New York

Paul Thek

Brooks Jackson Gallery lolas

Paul Thek has always been a culturally responsive artist. His The Tomb—Death of a Hippie, 1967, was a sculptural roman à clef which summed up and buried the era which, for all its countercultural frisson, was more accurately characterized by Altamont than Woodstock. Thek’s narrative-realist stance—with its autobiographical content, architectural context, and ritual implications—also proved a significant compass reading for ’70s art. Following Death of a Hippie (the “Hippie” was, incidentally, a wax cast of Thek), the artist exiled himself to Europe where he began making transient assemblage sculpture. Given his alien status, the work was peculiarly correct in its improvisational energy. The capstone of the European period was Thek’s eloquent Ark, Pyramid constructed for Documenta 5 in 1972. The piece had a raw, decorative panache that looked like a collaboration between Clarence Schmidt and Robert Stackhouse. Beached on a ground of rippling sand, the Ark was overgrown with moss and trees, partially covered by a truncated lumber Pyramid, stocked with stuffed animals, postcards, drawings, and capped with a magician’s top hat. It was a dense, maddeningly romantic exercise in auto-visual sculpture. Over the next four years, Thek produced a series of drawings (many done on pages from the Paris Herald Tribune) which, in their ability to evoke the perverse gratification of chaos, could have been Dadaist illustrations for Melmoth the Wanderer.

In 1977, Thek returned to America for “Processions,” a one man exhibition at Philadelphia’s Institute of Contemporary Art. The show’s featured attraction was Thek’s poetic synthesis of Tatlin’s Monument to the III International and legend’s Tower of Babel. Set in an enormous sandbox studded with pseudoModerne office chairs, the Tower rose some 45 feet in the gallery. It was constructed over Uncle Tom’s Cabin (a separate but equal structure), and reached by crossing the Burning Bridge, a small horizontal pyre of bound logs. The merger of artistic, architectural, and literary sources—as inviting as they might sound—were, in “Processions,” uninvitingly morose. In her catalogue essay, Suzanne Delehanty commented: “The Tower epitomizes man’s technological achievement but with the sinister suggestion that, to Thek at least, technology raises the sinful Babylon in a new form.” Thek had come home, but it was to Kafka’s Amerika, not de Tocqueville’s. Still, “Processions” remains a fascinating expatriate response to the nihilism of the post-Watergate years.

Thek’s recent “installation,” billed as an exhibition of “Small Paintings” was, in fact, an insidious reaction to the “$9.99, none higher” commercial pluralism of the late-’70s. The artist’s 18 paintings (8 1/2 by 11 1/2 inch average) were displayed in sham gilt frames (a bamboo motif predominated) with goose-necked museum lamps attached, and punch-tape labels substituting for brass plaques. Delicate gilt chairs (perfect for a bridge party at Versailles) were arranged around a drop dead orchid centerpiece facing the paintings. The intensely theatrical lighting on the chairs and flowers made them, at first glance, the focus of the exhibition. The paintings, individually and discreetly lit by their museum lamps, fulfilled an oddly secondary function. Yet, in their wildly eclectic assortment of 20th-century styles and subjects—Impressionism, Pointilism, Abstract Expressionism, Primitivism, etc.—the paintings also serve as deadly bon mots. Subject matter ranged from a technicolored Bambi’s Father up on His Bluff, to a Cézannesque Apple, to a barbecue-grid of Hot Potatoes, to a faux-naïf Snake on Skis, to a Gustonesque Periscope. The installation strategy pitted explicitly literal titles against inconsistently forthcoming images and esthetics. The confluence of visual and verbal clichés, high and low art references, careened directly into postmodernism’s “poisoned fig” school of art (it looks great, but if looks could kill . . . ).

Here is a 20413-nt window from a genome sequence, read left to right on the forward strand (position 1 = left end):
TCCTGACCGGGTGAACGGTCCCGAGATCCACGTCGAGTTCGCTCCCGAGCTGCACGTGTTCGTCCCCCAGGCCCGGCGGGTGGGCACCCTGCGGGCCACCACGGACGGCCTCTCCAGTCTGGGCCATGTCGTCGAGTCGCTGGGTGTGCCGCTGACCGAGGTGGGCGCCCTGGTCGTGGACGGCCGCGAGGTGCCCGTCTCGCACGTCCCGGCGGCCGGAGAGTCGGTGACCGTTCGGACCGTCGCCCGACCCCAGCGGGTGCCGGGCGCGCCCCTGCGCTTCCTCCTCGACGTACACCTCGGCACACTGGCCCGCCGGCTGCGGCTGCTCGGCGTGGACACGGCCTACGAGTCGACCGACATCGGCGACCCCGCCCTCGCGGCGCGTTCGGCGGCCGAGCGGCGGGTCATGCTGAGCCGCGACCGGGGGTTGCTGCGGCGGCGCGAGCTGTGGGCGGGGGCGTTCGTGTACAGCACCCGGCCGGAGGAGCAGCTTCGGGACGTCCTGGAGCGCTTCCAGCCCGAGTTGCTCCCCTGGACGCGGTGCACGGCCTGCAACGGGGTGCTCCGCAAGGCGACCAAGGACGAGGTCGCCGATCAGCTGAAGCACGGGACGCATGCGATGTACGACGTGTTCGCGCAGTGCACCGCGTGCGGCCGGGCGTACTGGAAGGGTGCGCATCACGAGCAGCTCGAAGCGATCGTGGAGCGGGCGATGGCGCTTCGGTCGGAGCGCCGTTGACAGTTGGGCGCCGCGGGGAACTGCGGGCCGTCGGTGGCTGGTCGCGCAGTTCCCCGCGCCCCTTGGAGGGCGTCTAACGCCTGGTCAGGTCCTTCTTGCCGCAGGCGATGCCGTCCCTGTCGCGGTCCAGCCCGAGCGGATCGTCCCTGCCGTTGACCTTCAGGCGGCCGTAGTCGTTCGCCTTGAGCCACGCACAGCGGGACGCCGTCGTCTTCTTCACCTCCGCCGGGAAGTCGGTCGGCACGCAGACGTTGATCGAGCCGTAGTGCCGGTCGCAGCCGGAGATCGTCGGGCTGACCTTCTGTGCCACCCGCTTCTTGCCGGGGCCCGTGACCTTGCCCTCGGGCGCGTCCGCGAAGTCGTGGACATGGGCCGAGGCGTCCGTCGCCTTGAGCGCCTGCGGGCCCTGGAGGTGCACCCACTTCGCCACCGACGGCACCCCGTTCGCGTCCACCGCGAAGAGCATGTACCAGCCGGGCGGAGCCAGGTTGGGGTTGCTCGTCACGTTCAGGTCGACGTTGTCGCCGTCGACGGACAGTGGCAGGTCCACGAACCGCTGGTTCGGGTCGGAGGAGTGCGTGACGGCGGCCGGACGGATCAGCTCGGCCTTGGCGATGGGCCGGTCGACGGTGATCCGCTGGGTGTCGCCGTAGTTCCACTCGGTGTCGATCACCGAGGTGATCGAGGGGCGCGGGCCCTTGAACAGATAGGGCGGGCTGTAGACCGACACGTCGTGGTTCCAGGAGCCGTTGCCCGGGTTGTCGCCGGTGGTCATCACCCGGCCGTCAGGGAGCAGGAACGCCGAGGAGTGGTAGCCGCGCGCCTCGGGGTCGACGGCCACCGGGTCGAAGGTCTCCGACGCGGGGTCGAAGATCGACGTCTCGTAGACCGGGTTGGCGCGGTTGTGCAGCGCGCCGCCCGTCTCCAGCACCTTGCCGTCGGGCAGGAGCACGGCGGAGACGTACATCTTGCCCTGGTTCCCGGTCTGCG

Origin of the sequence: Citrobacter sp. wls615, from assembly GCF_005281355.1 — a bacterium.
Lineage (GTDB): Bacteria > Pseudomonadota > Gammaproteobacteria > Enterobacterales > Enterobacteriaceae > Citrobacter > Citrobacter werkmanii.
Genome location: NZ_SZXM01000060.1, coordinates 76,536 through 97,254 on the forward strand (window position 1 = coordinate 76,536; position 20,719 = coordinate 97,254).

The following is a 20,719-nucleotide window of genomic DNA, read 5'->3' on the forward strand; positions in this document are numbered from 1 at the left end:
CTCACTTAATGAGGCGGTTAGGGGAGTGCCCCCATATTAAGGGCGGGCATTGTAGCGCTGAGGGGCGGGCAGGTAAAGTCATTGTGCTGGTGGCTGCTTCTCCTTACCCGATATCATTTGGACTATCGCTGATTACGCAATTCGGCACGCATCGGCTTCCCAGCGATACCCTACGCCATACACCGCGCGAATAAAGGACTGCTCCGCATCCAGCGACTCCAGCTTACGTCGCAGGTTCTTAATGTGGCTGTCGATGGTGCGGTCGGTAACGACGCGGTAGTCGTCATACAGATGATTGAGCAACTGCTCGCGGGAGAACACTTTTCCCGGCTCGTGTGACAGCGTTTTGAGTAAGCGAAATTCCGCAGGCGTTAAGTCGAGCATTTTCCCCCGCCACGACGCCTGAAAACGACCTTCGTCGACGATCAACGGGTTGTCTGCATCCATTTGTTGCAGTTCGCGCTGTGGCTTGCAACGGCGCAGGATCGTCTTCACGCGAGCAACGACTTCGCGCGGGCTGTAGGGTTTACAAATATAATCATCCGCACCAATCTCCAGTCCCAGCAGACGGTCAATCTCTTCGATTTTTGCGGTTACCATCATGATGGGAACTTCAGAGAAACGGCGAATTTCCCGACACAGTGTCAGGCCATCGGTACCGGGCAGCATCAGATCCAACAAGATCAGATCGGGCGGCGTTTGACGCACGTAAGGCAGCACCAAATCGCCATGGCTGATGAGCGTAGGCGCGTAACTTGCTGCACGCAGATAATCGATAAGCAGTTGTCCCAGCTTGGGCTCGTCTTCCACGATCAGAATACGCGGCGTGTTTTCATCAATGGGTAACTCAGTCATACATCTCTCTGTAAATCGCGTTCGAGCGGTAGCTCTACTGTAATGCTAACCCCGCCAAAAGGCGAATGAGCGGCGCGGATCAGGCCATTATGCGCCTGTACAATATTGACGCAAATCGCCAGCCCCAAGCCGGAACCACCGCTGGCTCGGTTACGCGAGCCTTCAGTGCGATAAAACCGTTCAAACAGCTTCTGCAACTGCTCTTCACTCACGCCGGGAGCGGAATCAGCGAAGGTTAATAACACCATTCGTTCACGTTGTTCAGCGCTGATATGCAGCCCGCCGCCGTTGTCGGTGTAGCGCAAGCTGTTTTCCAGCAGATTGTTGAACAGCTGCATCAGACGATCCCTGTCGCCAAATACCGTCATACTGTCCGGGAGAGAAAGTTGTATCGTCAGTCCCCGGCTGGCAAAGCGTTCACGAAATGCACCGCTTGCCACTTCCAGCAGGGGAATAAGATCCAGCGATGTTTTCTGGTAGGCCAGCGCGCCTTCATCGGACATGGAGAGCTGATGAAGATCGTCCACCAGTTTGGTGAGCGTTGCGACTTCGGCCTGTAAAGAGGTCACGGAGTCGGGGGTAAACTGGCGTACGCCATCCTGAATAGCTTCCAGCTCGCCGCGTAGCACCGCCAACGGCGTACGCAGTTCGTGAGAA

Thek’s “Small Paintings” installation was a neo-Dadaist romp. Using pared- down, ironic references to his earlier work (chairs for contemplation, subject matter from the newspaper drawings—even Bambi had been aboard the Ark in ’72), Thek addressed himself to the homogenizing din of ’70s art in an act of subtle subversion. Thek has always been an artist more heralded by hind- sight than great expectations. That, in 1966, Sontag dedicated Against Interpretation to him strikes me as something of a prophetic coup. In ten years, I’d hate not to have seen this installation.

Richard Flood